The journey to the perfect poached egg

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Designed by Clare Skeats and published by HarperCollins, Blanche Vaughan's new cookbook, simply titled "Egg," boasts "the very best recipes inspired by the simple egg." Photo by JL JAVIER

Manila (CNN Philippines Life) — What the hell is za’atar, and why is it so hard to find? Having parked my shopping cart somewhere near the supermarket’s frozen section, I stooped down to read the labels on the adjacent spice racks. They had everything from coriander seeds to lemon pepper, but there was no sign of this mysterious Middle Eastern spice mix.

I needed it for a recipe I wanted to try out called “egg in a nest.” It’s basically just an egg fried inside a hole carved into a slice of bread. What’s supposed to make it pop, aside from the magical runny yolk that oozes out once you cut into the dish’s crispy exterior, is the paprika and za’atar mixture generously dusted over it. In the absence of za’atar, I had to go with plan B: create my own from scratch. With the help of Google, I picked out oregano, thyme, basil, sesame seeds, and a lemon, and dumped them all in my cart.

I could blame Blanche Vaughan for this after-office supermarket jaunt. Her new cookbook, simply titled “Egg,” sent me on this quest to test what else can be done with the everyday chicken egg besides the scrambles and sunny side ups I’m used to. Her book offered a lot of suggestions ranging from breakfast staples to holiday cocktails. There were a lot I wished to try out, like the squash gnocchi, the fresh lemon curd, and Vaughan’s version of Omelette Arnold Bennett (an omelet topped with smoked haddock and béchamel sauce). But I also wanted to start off with stuff I knew I could actually manage for a quick dinner, so I opted for the egg in a nest and asparagus pasta coated in fonduta, a rich custard sauce made with crème fraiche, parmesan, and egg yolks.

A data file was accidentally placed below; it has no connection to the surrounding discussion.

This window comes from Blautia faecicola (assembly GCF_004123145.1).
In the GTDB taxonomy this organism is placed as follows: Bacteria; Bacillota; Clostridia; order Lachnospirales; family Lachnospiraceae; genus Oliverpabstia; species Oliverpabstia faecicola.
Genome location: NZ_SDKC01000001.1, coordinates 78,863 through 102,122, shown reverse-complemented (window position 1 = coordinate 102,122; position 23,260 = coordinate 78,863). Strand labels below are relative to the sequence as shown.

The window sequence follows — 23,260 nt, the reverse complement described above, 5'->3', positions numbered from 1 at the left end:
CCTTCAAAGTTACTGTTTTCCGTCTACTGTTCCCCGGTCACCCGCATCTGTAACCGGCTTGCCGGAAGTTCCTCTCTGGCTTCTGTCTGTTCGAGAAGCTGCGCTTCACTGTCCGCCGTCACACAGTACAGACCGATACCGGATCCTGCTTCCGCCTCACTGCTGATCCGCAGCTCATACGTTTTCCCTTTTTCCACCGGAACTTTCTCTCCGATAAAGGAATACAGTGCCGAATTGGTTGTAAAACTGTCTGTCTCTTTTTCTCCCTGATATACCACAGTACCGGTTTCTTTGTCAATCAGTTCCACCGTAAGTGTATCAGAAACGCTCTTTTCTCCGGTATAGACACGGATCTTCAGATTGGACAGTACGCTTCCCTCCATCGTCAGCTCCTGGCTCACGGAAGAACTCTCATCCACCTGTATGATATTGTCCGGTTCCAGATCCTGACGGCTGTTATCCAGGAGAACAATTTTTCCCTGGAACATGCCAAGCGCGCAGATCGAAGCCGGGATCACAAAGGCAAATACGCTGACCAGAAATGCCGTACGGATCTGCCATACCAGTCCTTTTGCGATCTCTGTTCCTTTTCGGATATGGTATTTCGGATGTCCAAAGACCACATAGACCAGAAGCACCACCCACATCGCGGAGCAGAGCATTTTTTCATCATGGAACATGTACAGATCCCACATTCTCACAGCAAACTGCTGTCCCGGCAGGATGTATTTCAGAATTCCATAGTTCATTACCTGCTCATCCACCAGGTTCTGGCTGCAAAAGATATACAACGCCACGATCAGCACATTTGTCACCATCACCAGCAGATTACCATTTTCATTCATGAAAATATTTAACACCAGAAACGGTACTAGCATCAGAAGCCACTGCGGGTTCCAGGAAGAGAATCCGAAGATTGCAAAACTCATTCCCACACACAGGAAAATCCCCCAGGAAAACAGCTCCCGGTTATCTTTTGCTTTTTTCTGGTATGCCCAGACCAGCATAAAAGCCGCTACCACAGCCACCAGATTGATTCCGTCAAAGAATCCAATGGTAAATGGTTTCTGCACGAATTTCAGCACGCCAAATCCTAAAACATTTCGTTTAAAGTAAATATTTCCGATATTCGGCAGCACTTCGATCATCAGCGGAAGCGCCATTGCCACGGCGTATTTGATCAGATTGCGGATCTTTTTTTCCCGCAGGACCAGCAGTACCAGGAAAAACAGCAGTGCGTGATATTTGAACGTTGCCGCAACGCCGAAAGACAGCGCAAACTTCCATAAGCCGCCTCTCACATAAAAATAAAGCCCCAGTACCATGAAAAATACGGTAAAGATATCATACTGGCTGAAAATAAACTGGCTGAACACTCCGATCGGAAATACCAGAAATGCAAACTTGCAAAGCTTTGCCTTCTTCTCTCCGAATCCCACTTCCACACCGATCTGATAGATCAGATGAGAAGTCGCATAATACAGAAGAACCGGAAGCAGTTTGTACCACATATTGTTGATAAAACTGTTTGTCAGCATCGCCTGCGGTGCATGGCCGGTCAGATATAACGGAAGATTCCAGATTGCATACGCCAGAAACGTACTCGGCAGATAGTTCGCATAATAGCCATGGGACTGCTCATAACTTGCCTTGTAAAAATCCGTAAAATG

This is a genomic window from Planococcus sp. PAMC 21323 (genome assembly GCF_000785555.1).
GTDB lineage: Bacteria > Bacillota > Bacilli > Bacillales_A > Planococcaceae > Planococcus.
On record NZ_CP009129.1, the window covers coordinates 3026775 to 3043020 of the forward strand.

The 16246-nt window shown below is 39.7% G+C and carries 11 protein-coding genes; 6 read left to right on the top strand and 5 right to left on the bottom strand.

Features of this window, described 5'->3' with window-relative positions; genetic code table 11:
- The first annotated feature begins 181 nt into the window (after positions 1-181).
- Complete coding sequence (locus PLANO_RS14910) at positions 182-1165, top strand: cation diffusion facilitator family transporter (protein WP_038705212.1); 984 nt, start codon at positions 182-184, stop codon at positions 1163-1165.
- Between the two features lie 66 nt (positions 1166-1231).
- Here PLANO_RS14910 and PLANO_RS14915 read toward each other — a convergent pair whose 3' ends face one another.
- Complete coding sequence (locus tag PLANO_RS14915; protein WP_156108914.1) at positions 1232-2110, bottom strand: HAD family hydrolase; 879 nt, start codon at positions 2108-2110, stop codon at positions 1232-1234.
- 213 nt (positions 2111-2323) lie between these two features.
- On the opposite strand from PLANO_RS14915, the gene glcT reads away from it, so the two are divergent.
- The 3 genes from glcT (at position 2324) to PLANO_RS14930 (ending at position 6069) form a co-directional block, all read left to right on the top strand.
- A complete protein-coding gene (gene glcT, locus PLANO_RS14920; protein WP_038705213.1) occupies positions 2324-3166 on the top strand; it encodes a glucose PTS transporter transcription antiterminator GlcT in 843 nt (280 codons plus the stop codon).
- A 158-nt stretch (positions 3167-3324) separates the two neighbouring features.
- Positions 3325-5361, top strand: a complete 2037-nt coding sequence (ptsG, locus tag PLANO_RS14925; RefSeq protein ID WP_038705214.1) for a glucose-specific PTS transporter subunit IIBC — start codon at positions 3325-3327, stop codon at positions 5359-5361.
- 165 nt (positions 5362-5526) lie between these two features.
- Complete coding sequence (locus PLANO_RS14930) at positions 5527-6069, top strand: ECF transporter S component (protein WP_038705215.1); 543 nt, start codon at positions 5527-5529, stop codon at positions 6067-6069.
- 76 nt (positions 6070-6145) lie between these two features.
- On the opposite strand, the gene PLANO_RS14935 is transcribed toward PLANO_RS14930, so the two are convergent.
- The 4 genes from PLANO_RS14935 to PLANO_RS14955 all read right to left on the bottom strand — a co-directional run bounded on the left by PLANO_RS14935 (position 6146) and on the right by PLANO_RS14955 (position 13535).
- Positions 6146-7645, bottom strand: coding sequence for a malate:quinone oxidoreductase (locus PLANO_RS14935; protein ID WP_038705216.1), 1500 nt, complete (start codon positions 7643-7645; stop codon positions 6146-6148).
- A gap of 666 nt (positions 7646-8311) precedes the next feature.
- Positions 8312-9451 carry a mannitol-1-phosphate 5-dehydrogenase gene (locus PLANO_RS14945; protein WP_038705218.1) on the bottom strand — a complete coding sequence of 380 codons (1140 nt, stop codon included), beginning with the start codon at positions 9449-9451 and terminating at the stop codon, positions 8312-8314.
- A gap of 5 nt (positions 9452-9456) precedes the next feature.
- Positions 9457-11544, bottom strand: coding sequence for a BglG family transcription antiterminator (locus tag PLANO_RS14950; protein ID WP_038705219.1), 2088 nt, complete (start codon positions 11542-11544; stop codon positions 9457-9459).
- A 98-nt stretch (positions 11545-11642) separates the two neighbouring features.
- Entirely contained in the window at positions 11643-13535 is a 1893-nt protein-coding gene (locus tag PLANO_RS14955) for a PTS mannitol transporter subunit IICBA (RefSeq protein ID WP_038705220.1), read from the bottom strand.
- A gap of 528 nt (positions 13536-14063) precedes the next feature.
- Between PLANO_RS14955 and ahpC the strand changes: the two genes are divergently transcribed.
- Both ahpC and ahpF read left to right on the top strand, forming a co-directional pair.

At first glance, these recipes may come off a tad too fancy for a table for one. Maybe to some extent, they are, but they also manage to prove that there’s more to eggs than just playing a bit role on a plate of everyday tapsilog.

                                                             More than its shell

According to the World Egg Industry, there are about 4.93 billion egg-laying hens living today. An average hen produces about 300 eggs per year. If my math's any good, that's a little over 4 billion eggs produced every single day. If we subtract the number of vegans and unfortunate souls with egg intolerance, that's almost enough servings of omelets to feed each person in Asia. Eggs are that accessible, and their uses are diverse. These traits have made the egg somewhat of a pillar of gastronomy, a gateway ingredient to the wonderful world of cooking.

As well as covering the basics, "Egg" includes recipes for breakfast, lunch, and supper, and for puddings, sauces, and drinks. Photos by JL JAVIER

There's this prevalent adage in most culinary circles that says a chef's kitchen prowess can be gauged by the number of ways he can perfectly cook an egg. This myth, the exact roots of which are still a mystery, states that each fold on a chef's toque represents an egg dish he’s mastered over time. Although I’m no professional chef, the prospect of adding a notch to my hypothetical hat excites me, hence my obsession with Vaughan’s book.

Blanche Vaughan is no pioneer, and she doesn’t claim to be one. She is, however, a talented lady from the English countryside who happens to have a number of successful cookbooks under her belt, a respectable culinary track record, and a penchant for whipping up rustic meals at home. Thematically, her “Egg” is not the only one of its kind. A quick Amazon search returns about a dozen results for guides on egg cookery. Vaughan might have been strongly inspired by “120 Ways of Cooking Eggs,” the enduring work of the late great French chef and restaurateur Marcel Boulestin. In fact, Vaughan has shown a tattered and annotated copy of it sitting on a bookshelf in her home in Devon, England.